I’m working on writing up all the recipes and details from feast last weekend before I forget everything, and I think this dish deserves its own post. This is one of the most well-received dishes I’ve ever served, and that’s saying something. Who doesn’t love shredded chicken on cheese toast soaked in gravy? I mean, really?

Jacobin Sops

for 100

From Du Fait de Cuisine by Chyquart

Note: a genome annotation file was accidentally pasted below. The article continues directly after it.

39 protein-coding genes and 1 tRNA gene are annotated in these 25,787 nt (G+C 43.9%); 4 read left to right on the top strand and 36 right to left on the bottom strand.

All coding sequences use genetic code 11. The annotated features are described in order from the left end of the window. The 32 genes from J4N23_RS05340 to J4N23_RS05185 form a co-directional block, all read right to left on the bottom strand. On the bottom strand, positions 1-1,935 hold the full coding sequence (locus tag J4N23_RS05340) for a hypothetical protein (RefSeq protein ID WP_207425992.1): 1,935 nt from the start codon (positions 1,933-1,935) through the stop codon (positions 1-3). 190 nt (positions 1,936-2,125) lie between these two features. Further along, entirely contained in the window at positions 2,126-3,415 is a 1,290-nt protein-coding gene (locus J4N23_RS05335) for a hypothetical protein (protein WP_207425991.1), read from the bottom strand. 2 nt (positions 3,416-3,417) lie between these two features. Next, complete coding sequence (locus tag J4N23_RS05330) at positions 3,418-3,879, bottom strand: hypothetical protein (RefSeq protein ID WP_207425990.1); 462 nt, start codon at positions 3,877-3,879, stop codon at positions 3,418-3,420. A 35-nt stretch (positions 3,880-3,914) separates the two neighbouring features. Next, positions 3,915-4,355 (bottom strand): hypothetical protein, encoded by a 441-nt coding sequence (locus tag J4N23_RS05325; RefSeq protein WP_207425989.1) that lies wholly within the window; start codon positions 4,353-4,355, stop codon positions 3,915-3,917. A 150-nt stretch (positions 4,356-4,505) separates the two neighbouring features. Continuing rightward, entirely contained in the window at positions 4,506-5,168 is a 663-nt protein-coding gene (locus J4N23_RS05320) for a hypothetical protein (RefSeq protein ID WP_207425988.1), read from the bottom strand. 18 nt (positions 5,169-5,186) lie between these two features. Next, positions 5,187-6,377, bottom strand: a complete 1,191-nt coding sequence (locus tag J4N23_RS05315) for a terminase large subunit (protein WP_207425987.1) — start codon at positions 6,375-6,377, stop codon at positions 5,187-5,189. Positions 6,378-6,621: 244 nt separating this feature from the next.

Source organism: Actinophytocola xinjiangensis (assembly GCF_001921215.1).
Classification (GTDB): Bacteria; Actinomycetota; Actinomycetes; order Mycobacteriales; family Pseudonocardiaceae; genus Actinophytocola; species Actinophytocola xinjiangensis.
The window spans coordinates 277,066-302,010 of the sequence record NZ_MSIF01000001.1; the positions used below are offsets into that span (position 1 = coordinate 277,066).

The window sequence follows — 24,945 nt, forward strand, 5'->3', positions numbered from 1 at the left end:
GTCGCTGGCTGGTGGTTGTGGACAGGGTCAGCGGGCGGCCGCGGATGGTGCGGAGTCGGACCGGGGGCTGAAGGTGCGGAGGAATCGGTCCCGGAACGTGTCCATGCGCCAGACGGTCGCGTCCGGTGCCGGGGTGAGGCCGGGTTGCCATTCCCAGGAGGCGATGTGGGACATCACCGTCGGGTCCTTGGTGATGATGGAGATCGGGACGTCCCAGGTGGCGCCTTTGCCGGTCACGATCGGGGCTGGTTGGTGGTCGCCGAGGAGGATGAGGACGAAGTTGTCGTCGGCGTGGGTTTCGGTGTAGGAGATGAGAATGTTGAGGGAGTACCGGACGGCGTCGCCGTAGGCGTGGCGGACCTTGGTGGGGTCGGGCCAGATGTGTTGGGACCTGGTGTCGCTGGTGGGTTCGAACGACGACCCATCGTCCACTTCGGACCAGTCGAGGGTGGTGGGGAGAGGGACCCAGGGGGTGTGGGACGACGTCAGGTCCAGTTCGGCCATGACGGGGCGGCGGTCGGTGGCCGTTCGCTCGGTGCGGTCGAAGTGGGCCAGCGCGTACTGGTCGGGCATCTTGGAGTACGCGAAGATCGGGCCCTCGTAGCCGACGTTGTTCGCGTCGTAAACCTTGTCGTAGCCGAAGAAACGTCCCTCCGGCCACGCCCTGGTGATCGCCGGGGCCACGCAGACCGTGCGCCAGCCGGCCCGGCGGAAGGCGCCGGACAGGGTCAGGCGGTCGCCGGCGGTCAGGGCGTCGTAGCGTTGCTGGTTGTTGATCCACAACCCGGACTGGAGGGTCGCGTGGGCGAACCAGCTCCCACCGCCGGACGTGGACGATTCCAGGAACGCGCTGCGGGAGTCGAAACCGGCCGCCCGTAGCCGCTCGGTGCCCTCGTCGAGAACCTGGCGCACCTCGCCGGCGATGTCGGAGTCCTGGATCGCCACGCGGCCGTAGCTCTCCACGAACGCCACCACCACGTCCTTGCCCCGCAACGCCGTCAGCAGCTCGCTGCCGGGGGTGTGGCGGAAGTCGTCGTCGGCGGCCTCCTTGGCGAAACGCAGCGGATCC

18. And to serve jacobin sops it is necessary that you have your fair capons and, according to the quantity of the feast, one or two hundred well fattened capons, and a great deal of other poultry to serve in default of the said capons; and they should be well and properly roasted. And when the well fattened cattle are to be dismembered take the marrow bones and wash them well and carefully, then put them in to boil in fair and clean cauldrons, and fair mutton therewith; and then afterward arrange that you have a quintal [about 110 pounds] of very good Crampone and Brye cheese and of the finest which can be found, and have the said cheese pared and cleaned well and properly, and then cut it very small. And let the said cook who is ordered to make the said jacobin sops take two or three hundred loaves of fine white bread and slice this bread in fair thin slices and roast them very well and cleanly without burning, and let them be browned, and then put them into fair and clean cornues — and you should have two fair, clean, and white boards to slice your said roasted bread for the jacobin sops; and then you should have your serving dishes of gold and silver and pewter lined up, and allocate your bread among your dishes well and gently and the cheese on top. And take your capons and dismember them, that is take off the wings and legs and take off the rump; and then take the white meat of the said capon and slice it very small, and this white of the capon scatter on top of your jacobin sops; and then afterward take the limbs of the said capons, that is the wings, legs, and rump, and put on top of your jacobin sops in proper order. And take care that your broth of beef marrow and mutton is good and sweet, and strain this broth into a large, fair and clean pot; and you should have a good bunch of herbs of sage, parsley, marjoram, and hyssop, and let them be well cleaned and washed, and put into your broth. And arrange that close to the dressing, where you arrange the said jacobin sops for serving, you have a good fire of charcoal under your pots in which is your broth so that it always boils; and with the said broth cover your said jacobin sops.